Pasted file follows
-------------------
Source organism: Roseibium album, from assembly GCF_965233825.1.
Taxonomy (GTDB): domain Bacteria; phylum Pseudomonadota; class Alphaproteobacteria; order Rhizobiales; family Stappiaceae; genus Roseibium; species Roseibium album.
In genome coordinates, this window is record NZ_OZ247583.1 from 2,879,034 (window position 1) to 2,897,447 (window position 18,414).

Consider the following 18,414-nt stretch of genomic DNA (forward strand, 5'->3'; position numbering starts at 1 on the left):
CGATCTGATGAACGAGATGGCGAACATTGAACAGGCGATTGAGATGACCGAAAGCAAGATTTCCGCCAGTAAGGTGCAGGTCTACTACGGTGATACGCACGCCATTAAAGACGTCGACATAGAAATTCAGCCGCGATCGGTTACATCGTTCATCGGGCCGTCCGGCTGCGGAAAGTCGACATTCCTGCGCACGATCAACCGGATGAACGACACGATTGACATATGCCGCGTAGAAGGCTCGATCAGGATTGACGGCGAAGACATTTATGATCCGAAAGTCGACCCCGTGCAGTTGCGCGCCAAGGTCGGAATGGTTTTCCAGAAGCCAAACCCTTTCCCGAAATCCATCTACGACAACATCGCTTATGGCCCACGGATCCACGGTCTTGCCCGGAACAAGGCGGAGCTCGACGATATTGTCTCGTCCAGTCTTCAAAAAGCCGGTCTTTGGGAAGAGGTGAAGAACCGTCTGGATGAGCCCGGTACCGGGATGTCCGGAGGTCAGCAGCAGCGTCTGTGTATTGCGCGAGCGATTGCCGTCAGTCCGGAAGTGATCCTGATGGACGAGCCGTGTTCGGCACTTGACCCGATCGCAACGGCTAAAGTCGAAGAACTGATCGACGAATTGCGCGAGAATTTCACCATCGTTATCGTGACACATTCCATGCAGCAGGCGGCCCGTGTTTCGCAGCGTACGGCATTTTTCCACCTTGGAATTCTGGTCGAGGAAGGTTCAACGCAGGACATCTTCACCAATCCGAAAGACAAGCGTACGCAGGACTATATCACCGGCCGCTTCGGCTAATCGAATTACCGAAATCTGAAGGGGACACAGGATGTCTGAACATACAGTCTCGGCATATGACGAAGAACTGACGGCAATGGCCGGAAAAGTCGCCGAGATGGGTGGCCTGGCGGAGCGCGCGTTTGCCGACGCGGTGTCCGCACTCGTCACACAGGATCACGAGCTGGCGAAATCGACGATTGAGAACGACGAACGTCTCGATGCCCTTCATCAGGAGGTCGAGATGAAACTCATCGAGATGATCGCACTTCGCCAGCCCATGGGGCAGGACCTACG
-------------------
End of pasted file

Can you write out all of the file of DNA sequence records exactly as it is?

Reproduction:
Source organism: Roseibium album, from assembly GCF_965233825.1.
Taxonomy (GTDB): domain Bacteria; phylum Pseudomonadota; class Alphaproteobacteria; order Rhizobiales; family Stappiaceae; genus Roseibium; species Roseibium album.
In genome coordinates, this window is record NZ_OZ247583.1 from 2,879,034 (window position 1) to 2,897,447 (window position 18,414).

Consider the following 18,414-nt stretch of genomic DNA (forward strand, 5'->3'; position numbering starts at 1 on the left):
CGATCTGATGAACGAGATGGCGAACATTGAACAGGCGATTGAGATGACCGAAAGCAAGATTTCCGCCAGTAAGGTGCAGGTCTACTACGGTGATACGCACGCCATTAAAGACGTCGACATAGAAATTCAGCCGCGATCGGTTACATCGTTCATCGGGCCGTCCGGCTGCGGAAAGTCGACATTCCTGCGCACGATCAACCGGATGAACGACACGATTGACATATGCCGCGTAGAAGGCTCGATCAGGATTGACGGCGAAGACATTTATGATCCGAAAGTCGACCCCGTGCAGTTGCGCGCCAAGGTCGGAATGGTTTTCCAGAAGCCAAACCCTTTCCCGAAATCCATCTACGACAACATCGCTTATGGCCCACGGATCCACGGTCTTGCCCGGAACAAGGCGGAGCTCGACGATATTGTCTCGTCCAGTCTTCAAAAAGCCGGTCTTTGGGAAGAGGTGAAGAACCGTCTGGATGAGCCCGGTACCGGGATGTCCGGAGGTCAGCAGCAGCGTCTGTGTATTGCGCGAGCGATTGCCGTCAGTCCGGAAGTGATCCTGATGGACGAGCCGTGTTCGGCACTTGACCCGATCGCAACGGCTAAAGTCGAAGAACTGATCGACGAATTGCGCGAGAATTTCACCATCGTTATCGTGACACATTCCATGCAGCAGGCGGCCCGTGTTTCGCAGCGTACGGCATTTTTCCACCTTGGAATTCTGGTCGAGGAAGGTTCAACGCAGGACATCTTCACCAATCCGAAAGACAAGCGTACGCAGGACTATATCACCGGCCGCTTCGGCTAATCGAATTACCGAAATCTGAAGGGGACACAGGATGTCTGAACATACAGTCTCGGCATATGACGAAGAACTGACGGCAATGGCCGGAAAAGTCGCCGAGATGGGTGGCCTGGCGGAGCGCGCGTTTGCCGACGCGGTGTCCGCACTCGTCACACAGGATCACGAGCTGGCGAAATCGACGATTGAGAACGACGAACGTCTCGATGCCCTTCATCAGGAGGTCGAGATGAAACTCATCGAGATGATCGCACTTCGCCAGCCCATGGGGCAGGACCTACG